July 24, 2014

  • WILLIAMS: Four-legged family I have three pets. First, Paisley, a long-haired cream and tortoise Ragdoll cat. She’s the aristocracy in our group, compared to the rest of us, who are all blue collar folks. Her movements are slow and stately and her mien is gracious. She is by far

    July 24, 2014

  • Holly Sklar SKLAR: Small businesses want minimum wage increase If Congress actually listened to small business owners, the minimum wage would be going up. Instead, July 24 will mark five years without an increase since the federal minimum wage was set at $7.25 an hour in 2009.Small business livelihoods depend on

    July 23, 2014 1 Photo

  • KITCHELL: Reaction times change, but motorists don't Earlier this year, I came home one afternoon to find the worst accident on North Street I can ever recall.A bevy of police cars and four flatbed trucks were removing the pawns in an accident that damaged four vehicles. It was a bit unusual considerin

    July 23, 2014

  • MARCUS: Tax simplification is no simple matter The governor and his select invitees to his closed tax conference last month praised simplifying Indiana’s tax code. It is an idea better loved by Americans than baseball, apple, pie or motherhood.There is no question that our national and state tax

    July 22, 2014

  • VILLAGE IDIOT: The sheer dumbness of an enormous dome There is a TV series about an entire town trapped under a giant, mysterious crystal-clear dome that appears out of the blue one day. The dome is impenetrable; no one can get in, no one can get out. Who made the dome? Aliens? God? A super-secret branc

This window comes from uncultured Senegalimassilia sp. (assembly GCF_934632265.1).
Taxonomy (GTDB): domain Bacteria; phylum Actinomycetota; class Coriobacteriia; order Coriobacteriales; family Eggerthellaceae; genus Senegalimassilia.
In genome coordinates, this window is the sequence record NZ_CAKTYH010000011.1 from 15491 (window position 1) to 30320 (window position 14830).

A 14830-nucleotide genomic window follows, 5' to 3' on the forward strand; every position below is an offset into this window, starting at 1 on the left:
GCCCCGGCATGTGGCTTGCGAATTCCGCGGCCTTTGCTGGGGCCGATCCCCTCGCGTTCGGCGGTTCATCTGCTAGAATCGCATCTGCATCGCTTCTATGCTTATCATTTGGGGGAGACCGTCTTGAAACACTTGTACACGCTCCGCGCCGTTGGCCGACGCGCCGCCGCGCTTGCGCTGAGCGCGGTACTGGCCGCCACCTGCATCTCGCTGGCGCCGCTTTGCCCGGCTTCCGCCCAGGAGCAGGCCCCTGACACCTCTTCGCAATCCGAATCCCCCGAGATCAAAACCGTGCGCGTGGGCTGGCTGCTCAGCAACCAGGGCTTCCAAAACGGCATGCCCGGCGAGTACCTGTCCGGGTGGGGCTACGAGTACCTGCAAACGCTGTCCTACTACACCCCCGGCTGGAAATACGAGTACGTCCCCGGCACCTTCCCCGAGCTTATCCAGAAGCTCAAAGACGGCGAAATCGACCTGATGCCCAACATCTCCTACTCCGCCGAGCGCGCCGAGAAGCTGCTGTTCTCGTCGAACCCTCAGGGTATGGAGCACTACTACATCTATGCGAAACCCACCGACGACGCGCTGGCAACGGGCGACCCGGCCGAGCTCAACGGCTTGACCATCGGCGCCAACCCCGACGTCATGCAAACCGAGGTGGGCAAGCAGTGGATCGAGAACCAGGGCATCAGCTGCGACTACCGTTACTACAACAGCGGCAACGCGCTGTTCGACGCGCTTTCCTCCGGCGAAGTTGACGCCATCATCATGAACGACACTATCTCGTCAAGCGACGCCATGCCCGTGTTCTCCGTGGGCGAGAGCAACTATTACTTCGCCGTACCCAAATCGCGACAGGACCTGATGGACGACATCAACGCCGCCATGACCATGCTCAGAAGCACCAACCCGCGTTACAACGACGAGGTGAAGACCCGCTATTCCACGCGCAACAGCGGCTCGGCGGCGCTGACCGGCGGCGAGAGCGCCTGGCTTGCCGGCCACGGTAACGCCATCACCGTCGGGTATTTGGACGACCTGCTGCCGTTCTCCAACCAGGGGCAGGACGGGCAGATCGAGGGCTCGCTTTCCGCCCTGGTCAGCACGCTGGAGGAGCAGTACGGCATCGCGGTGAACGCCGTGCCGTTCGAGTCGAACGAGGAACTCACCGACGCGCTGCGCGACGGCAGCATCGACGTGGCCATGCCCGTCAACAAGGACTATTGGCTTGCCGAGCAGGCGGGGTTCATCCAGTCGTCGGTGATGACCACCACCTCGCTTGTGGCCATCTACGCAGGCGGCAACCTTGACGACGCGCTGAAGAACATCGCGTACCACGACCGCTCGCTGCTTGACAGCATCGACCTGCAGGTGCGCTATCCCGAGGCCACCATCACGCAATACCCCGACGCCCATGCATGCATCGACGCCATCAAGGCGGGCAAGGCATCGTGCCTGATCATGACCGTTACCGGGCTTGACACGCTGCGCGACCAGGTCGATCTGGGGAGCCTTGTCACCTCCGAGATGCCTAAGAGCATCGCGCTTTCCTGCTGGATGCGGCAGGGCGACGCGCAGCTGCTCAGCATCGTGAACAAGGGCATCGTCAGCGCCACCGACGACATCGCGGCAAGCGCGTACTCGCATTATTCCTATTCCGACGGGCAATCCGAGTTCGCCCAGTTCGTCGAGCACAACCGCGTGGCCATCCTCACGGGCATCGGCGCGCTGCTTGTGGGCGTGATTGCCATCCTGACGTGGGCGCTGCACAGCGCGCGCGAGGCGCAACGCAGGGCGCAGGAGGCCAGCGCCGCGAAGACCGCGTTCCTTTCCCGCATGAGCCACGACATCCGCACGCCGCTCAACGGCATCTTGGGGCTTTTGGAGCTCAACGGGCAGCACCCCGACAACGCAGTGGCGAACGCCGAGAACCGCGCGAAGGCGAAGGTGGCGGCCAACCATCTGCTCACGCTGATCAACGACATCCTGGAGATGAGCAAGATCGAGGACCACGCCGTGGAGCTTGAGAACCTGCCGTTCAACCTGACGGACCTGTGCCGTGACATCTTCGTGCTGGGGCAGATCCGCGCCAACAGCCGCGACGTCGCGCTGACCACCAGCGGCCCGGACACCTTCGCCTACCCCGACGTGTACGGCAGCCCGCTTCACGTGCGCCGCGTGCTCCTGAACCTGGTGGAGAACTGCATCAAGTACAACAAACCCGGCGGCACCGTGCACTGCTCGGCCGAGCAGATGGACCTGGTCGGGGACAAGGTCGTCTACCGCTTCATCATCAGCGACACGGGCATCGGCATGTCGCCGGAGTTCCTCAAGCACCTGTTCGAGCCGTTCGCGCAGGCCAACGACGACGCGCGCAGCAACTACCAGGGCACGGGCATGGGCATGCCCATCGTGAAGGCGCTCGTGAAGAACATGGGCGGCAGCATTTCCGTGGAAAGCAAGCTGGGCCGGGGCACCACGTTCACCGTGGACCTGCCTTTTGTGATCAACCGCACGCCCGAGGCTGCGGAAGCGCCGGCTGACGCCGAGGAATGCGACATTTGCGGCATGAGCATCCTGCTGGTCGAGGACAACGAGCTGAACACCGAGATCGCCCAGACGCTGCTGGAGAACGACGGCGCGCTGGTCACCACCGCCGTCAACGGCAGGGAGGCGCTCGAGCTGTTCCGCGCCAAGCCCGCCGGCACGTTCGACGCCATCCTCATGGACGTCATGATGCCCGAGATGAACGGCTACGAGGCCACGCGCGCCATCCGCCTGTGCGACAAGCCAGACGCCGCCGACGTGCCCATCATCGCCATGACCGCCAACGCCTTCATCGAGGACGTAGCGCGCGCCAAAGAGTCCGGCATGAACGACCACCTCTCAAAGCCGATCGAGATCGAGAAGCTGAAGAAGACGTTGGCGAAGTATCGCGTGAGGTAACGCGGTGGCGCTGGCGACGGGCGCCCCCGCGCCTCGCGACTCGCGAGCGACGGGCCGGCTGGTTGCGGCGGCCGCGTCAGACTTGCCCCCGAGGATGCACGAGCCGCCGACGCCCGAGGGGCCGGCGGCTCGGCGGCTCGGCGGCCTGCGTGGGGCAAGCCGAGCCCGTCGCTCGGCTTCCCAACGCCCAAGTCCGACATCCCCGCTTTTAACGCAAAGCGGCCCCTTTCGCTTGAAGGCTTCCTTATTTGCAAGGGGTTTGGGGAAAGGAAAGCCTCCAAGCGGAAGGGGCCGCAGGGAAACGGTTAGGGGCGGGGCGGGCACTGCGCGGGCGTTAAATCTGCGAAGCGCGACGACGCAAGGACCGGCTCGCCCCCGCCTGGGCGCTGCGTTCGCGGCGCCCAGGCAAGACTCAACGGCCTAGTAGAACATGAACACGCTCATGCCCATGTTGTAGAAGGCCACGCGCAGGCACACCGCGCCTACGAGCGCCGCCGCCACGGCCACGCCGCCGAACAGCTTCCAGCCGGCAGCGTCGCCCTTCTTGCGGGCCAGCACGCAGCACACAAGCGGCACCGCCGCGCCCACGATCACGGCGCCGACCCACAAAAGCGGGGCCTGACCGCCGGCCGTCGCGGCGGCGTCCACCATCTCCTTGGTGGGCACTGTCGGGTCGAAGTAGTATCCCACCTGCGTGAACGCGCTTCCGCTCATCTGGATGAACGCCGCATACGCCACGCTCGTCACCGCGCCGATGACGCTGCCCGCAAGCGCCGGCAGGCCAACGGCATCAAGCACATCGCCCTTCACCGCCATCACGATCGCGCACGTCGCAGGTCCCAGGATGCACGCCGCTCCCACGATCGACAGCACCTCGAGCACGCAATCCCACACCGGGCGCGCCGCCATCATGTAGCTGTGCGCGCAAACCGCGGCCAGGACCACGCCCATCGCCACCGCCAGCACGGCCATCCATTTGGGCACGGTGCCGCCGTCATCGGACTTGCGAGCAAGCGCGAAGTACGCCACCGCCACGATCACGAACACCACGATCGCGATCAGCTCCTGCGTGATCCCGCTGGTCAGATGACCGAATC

July 22, 2014

  • HAYDEN: Road to funding Indiana highways jammed If you’ve driven on either of Indiana’s two busiest interstates recently, you’ll understand why a blue-ribbon commission last week called for adding traffic lanes to those harrowing highways.The report, issued by the Governor’s Blue Ribbon Panel on T

    July 21, 2014

  • LYONS: When academic committees play 'police' If one believes even a significant fraction of the horror stories in the national news media, beastly male behavior has become almost epidemic on American college campuses. Tales of drunken sexual assaults and worse multiply from sea to shining sea.E

    July 21, 2014

Hyperlocal Search
Premier Guide
Find a business

Walking Fingers
Maps, Menus, Store hours, Coupons, and more...
Premier Guide
Poll

The Pence administration continues to cut Indiana agency budgets despite a state surplus of $2 billion. Is this wise management of state funds?

Yes
No
Not sure
     View Results
Featured Ads
AP Video
Gaza Residents Mourn Dead Amid Airstrikes Raw: Deadly Tornado Hits Virginia Campground Ohio State Marching Band Chief Fired After Probe Raw: Big Rig Stuck in Illinois Swamp Cumberbatch Brings 'Penguins' to Comic-Con Raw: Air Algerie Crash Site in Mali Power to Be Restored After Wash. Wildfire Crashed Air Algerie Plane Found in Mali Israel Mulls Ceasefire Amid Gaza Offensive In Case of Fire, Oxygen Masks for Pets Mobile App Gives Tour of Battle of Atlanta Sites Anti-violence Advocate Killed, but Not Silenced. Dempsey: Putin May Light Fire and Lose Control Arizona Prison Chief: Execution Wasn't Botched Calif. Police Investigate Peacock Shooting Death Raw: Protesters, Soldiers Clash in West Bank Police: Doctor Who Shot Gunman 'Saved Lives' 'Modern Family' Star on Gay Athletes Coming Out MN Twins Debut Beer Vending Machine DA: Pa. Doctor Fired Back at Hospital Gunman
Parade
Magazine

Click HERE to read all your Parade favorites including Hollywood Wire, Celebrity interviews and photo galleries, Food recipes and cooking tips, Games and lots more.